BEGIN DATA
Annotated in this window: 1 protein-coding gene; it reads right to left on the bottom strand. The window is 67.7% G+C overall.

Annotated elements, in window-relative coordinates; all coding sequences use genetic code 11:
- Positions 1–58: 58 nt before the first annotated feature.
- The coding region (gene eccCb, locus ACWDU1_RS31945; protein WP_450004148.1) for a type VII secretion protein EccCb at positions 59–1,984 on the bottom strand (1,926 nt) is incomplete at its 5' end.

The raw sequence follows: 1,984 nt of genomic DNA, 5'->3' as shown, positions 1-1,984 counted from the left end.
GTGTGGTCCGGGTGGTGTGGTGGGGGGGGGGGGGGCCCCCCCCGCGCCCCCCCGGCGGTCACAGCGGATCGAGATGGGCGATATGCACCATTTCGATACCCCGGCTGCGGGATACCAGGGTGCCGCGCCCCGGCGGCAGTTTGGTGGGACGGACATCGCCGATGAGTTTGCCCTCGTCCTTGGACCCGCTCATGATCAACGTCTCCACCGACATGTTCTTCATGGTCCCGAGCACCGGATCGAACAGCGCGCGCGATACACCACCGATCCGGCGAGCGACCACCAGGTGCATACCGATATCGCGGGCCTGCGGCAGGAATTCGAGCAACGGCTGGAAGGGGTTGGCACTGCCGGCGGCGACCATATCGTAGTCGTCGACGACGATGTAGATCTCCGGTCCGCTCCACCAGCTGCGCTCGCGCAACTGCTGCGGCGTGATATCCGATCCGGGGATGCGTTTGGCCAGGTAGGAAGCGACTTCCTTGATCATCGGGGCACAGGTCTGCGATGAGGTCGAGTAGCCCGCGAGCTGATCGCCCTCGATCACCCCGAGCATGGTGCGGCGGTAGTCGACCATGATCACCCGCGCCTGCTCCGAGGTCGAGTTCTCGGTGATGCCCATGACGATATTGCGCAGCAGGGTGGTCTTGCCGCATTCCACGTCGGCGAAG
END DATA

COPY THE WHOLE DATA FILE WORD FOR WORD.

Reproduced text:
Annotated in this window: 1 protein-coding gene; it reads right to left on the bottom strand. The window is 67.7% G+C overall.

Annotated elements, in window-relative coordinates; all coding sequences use genetic code 11:
- Positions 1–58: 58 nt before the first annotated feature.
- The coding region (gene eccCb, locus ACWDU1_RS31945; protein WP_450004148.1) for a type VII secretion protein EccCb at positions 59–1,984 on the bottom strand (1,926 nt) is incomplete at its 5' end.

The raw sequence follows: 1,984 nt of genomic DNA, 5'->3' as shown, positions 1-1,984 counted from the left end.
GTGTGGTCCGGGTGGTGTGGTGGGGGGGGGGGGGGCCCCCCCCGCGCCCCCCCGGCGGTCACAGCGGATCGAGATGGGCGATATGCACCATTTCGATACCCCGGCTGCGGGATACCAGGGTGCCGCGCCCCGGCGGCAGTTTGGTGGGACGGACATCGCCGATGAGTTTGCCCTCGTCCTTGGACCCGCTCATGATCAACGTCTCCACCGACATGTTCTTCATGGTCCCGAGCACCGGATCGAACAGCGCGCGCGATACACCACCGATCCGGCGAGCGACCACCAGGTGCATACCGATATCGCGGGCCTGCGGCAGGAATTCGAGCAACGGCTGGAAGGGGTTGGCACTGCCGGCGGCGACCATATCGTAGTCGTCGACGACGATGTAGATCTCCGGTCCGCTCCACCAGCTGCGCTCGCGCAACTGCTGCGGCGTGATATCCGATCCGGGGATGCGTTTGGCCAGGTAGGAAGCGACTTCCTTGATCATCGGGGCACAGGTCTGCGATGAGGTCGAGTAGCCCGCGAGCTGATCGCCCTCGATCACCCCGAGCATGGTGCGGCGGTAGTCGACCATGATCACCCGCGCCTGCTCCGAGGTCGAGTTCTCGGTGATGCCCATGACGATATTGCGCAGCAGGGTGGTCTTGCCGCATTCCACGTCGGCGAAG